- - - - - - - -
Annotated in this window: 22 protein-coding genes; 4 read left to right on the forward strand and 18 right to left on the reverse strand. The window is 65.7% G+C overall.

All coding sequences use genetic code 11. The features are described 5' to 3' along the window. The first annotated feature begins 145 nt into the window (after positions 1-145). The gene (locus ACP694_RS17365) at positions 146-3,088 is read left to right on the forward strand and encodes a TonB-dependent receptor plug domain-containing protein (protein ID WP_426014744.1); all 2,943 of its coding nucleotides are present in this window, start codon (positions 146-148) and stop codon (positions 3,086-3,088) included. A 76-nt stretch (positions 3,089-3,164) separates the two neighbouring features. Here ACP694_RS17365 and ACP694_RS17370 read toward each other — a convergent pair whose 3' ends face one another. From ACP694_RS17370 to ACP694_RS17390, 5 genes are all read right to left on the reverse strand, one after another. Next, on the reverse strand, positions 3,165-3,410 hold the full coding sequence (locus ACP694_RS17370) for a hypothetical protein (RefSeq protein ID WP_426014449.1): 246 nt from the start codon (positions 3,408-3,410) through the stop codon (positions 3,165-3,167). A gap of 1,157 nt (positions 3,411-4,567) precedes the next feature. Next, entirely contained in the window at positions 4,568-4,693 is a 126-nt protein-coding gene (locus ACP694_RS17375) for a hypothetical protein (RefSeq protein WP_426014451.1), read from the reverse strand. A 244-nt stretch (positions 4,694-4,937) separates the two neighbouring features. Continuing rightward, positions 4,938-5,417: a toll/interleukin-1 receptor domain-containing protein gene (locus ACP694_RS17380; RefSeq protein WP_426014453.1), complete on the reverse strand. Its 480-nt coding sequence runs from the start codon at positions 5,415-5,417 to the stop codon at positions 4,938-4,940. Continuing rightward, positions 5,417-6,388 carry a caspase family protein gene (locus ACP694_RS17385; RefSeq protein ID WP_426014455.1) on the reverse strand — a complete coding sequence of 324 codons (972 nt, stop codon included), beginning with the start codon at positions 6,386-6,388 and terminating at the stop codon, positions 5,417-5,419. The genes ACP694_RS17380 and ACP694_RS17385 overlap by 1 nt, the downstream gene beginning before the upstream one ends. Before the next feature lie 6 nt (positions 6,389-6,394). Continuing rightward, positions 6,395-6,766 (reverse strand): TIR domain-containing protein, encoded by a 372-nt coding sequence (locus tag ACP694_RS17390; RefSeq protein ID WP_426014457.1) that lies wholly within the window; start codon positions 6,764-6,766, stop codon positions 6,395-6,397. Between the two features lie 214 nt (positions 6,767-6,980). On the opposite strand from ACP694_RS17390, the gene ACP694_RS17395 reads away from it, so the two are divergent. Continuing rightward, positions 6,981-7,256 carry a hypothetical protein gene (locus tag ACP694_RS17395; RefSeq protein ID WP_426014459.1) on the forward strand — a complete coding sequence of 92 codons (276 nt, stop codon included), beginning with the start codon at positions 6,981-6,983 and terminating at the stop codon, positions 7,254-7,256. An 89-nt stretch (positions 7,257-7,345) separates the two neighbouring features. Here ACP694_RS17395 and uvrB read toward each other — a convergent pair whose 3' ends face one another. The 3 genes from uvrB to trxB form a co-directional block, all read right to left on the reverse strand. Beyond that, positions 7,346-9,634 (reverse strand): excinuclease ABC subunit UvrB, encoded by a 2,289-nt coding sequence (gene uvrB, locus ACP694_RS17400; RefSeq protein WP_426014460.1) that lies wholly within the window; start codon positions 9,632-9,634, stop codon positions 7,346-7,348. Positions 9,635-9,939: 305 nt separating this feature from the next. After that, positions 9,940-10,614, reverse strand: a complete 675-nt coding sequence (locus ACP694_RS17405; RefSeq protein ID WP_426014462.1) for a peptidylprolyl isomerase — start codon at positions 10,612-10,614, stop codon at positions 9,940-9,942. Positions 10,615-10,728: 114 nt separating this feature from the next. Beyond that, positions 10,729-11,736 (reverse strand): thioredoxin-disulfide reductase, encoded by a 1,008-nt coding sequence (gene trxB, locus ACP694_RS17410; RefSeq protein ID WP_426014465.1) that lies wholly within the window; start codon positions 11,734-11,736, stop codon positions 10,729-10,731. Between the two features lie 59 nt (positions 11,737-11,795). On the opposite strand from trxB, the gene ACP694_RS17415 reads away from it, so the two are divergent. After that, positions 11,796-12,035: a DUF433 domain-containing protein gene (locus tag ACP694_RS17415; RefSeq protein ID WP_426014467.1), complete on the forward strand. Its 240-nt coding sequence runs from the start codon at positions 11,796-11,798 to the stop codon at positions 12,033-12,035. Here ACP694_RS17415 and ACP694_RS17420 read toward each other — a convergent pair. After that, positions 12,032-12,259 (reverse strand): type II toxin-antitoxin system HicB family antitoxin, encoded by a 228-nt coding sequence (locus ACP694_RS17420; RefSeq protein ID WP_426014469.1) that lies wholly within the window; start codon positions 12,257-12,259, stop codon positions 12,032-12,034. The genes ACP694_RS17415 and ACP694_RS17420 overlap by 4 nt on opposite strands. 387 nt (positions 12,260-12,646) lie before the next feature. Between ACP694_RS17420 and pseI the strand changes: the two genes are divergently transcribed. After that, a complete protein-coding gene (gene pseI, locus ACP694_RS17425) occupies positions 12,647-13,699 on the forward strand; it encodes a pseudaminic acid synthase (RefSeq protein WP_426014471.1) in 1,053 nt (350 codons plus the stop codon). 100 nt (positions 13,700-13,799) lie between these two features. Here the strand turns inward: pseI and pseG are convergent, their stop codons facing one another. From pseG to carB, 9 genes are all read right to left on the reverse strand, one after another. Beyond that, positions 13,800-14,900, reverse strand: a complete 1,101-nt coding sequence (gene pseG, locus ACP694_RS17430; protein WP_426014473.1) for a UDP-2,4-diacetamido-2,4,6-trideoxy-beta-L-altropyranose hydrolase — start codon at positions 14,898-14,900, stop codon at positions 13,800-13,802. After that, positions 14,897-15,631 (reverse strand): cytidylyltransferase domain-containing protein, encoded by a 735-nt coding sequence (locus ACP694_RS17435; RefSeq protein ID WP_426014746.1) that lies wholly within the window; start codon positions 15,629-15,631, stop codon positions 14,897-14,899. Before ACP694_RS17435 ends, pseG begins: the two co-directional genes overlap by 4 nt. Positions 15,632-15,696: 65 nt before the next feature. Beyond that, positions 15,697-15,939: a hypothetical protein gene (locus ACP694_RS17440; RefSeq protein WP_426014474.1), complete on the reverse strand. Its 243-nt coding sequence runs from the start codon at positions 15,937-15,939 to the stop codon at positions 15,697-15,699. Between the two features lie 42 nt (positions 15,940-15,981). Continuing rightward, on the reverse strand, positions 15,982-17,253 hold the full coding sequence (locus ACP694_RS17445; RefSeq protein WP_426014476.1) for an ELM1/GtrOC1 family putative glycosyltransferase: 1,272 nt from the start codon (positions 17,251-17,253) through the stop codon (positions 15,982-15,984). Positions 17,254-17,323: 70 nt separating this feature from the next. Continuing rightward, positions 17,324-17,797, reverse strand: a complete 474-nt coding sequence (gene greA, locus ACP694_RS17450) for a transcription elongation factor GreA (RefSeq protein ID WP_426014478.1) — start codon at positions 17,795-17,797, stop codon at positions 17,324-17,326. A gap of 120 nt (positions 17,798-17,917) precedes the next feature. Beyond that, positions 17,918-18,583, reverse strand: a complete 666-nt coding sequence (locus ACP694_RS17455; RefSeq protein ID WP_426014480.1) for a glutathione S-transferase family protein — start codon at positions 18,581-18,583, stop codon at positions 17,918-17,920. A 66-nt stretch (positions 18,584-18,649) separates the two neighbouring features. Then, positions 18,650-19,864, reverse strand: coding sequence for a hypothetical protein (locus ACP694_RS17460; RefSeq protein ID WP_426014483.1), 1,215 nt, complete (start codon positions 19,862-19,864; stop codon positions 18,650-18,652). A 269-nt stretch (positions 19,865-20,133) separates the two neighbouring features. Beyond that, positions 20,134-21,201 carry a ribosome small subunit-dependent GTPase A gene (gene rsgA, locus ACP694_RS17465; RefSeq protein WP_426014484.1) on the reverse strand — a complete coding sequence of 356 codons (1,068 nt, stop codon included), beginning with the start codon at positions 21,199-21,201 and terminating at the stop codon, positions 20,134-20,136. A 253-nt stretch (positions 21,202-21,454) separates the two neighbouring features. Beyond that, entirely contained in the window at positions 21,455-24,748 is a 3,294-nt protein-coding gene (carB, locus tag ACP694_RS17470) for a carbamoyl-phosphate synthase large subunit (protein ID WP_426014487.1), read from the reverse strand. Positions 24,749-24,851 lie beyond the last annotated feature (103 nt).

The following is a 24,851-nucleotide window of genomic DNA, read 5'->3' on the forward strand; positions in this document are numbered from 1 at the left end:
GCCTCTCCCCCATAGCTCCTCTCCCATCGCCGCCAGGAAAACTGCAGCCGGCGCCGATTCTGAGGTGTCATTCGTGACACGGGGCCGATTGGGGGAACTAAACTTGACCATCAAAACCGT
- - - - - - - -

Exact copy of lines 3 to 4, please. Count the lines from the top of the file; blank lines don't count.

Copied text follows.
The following is a 24,851-nucleotide window of genomic DNA, read 5'->3' on the forward strand; positions in this document are numbered from 1 at the left end:
GCCTCTCCCCCATAGCTCCTCTCCCATCGCCGCCAGGAAAACTGCAGCCGGCGCCGATTCTGAGGTGTCATTCGTGACACGGGGCCGATTGGGGGAACTAAACTTGACCATCAAAACCGT